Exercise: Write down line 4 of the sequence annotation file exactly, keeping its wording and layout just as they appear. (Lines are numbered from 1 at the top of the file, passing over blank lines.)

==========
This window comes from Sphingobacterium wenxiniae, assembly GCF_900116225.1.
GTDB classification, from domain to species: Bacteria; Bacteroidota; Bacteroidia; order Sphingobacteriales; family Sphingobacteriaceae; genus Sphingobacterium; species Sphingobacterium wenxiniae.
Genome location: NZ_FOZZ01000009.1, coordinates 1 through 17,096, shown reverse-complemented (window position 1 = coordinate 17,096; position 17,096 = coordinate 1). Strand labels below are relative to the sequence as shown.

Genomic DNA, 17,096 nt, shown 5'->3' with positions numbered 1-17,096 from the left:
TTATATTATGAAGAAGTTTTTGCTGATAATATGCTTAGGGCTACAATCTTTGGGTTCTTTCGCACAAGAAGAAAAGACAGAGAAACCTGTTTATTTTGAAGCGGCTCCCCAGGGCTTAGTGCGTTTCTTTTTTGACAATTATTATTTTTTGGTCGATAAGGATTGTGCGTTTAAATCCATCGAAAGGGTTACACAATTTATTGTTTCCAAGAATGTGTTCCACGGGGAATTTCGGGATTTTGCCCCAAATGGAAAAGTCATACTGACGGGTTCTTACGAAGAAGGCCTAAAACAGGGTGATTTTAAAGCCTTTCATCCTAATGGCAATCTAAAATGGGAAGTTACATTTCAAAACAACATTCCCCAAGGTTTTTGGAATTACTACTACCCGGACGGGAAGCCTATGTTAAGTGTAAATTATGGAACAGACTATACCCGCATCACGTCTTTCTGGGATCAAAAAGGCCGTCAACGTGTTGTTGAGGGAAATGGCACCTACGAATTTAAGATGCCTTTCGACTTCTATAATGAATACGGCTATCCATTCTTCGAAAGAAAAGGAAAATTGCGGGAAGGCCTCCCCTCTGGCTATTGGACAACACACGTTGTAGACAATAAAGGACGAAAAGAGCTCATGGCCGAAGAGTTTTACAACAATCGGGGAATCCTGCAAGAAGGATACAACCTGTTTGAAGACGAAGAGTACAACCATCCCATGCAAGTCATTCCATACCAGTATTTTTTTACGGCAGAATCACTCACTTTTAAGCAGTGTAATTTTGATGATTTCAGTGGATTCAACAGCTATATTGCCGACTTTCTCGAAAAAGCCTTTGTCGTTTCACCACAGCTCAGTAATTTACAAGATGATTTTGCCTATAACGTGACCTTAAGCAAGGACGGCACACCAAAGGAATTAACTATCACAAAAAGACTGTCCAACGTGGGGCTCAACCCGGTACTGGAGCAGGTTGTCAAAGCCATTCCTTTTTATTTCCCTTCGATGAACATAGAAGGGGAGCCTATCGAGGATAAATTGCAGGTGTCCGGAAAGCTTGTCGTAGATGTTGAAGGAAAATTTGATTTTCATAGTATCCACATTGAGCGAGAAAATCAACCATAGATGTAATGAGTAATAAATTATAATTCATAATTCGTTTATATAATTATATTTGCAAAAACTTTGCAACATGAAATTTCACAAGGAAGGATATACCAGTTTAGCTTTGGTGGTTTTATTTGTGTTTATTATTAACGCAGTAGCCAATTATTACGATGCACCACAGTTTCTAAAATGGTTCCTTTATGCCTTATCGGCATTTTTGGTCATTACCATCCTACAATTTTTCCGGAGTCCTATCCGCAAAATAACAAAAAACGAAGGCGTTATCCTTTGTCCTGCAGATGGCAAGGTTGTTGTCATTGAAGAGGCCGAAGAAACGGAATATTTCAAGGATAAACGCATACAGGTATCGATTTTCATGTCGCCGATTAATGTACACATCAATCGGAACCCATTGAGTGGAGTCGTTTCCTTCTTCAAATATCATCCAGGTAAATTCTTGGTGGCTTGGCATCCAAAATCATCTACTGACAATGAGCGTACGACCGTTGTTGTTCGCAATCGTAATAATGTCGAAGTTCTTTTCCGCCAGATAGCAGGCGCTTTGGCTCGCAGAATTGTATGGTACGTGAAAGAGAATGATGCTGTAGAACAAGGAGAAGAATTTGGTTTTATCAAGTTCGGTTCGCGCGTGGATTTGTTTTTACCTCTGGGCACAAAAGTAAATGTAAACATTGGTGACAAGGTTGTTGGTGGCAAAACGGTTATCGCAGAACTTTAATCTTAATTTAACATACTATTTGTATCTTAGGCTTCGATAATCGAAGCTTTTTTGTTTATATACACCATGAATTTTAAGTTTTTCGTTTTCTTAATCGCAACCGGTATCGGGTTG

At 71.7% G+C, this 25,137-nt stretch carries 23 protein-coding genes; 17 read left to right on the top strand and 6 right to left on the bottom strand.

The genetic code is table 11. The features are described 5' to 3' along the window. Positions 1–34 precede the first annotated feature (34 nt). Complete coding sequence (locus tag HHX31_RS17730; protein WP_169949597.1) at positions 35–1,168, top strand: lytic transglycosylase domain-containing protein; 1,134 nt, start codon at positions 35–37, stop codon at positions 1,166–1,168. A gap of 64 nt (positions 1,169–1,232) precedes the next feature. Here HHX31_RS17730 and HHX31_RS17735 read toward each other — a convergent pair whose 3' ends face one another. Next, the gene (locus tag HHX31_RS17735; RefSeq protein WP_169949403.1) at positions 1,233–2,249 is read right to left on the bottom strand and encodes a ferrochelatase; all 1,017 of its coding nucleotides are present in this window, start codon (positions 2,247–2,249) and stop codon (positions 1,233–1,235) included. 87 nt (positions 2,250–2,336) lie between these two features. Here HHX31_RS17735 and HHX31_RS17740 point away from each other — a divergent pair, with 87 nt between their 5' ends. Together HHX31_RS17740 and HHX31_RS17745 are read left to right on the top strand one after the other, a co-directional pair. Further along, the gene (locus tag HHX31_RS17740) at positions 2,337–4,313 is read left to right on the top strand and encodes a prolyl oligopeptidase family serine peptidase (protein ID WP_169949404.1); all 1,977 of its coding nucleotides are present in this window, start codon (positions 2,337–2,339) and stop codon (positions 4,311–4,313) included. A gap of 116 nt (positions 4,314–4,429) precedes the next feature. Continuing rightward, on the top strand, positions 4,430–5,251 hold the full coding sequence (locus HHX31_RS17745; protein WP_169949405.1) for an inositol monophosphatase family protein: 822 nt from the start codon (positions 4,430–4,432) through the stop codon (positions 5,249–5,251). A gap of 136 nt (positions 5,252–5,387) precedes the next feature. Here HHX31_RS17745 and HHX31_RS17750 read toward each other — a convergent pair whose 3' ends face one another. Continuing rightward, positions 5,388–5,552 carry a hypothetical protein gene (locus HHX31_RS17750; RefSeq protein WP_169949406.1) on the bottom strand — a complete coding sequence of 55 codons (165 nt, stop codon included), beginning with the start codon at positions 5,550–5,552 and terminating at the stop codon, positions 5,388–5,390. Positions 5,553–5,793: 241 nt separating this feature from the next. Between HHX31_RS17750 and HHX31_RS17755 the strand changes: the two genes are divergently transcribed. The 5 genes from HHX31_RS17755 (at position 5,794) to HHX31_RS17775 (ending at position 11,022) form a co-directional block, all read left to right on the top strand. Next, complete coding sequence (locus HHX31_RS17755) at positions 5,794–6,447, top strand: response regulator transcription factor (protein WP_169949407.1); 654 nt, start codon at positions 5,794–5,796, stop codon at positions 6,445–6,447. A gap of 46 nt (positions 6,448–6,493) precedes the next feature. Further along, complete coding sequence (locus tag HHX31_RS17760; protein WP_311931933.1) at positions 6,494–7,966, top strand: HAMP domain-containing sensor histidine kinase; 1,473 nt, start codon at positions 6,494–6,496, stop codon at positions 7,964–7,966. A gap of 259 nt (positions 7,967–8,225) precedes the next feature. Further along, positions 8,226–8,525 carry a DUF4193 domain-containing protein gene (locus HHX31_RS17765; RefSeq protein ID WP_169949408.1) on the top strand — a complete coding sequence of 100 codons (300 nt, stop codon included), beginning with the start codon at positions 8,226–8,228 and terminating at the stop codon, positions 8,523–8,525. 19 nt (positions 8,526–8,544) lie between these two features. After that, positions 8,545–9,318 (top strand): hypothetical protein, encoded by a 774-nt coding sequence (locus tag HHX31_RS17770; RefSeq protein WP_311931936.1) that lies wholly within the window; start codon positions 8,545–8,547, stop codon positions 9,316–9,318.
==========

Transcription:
Genomic DNA, 17,096 nt, shown 5'->3' with positions numbered 1-17,096 from the left: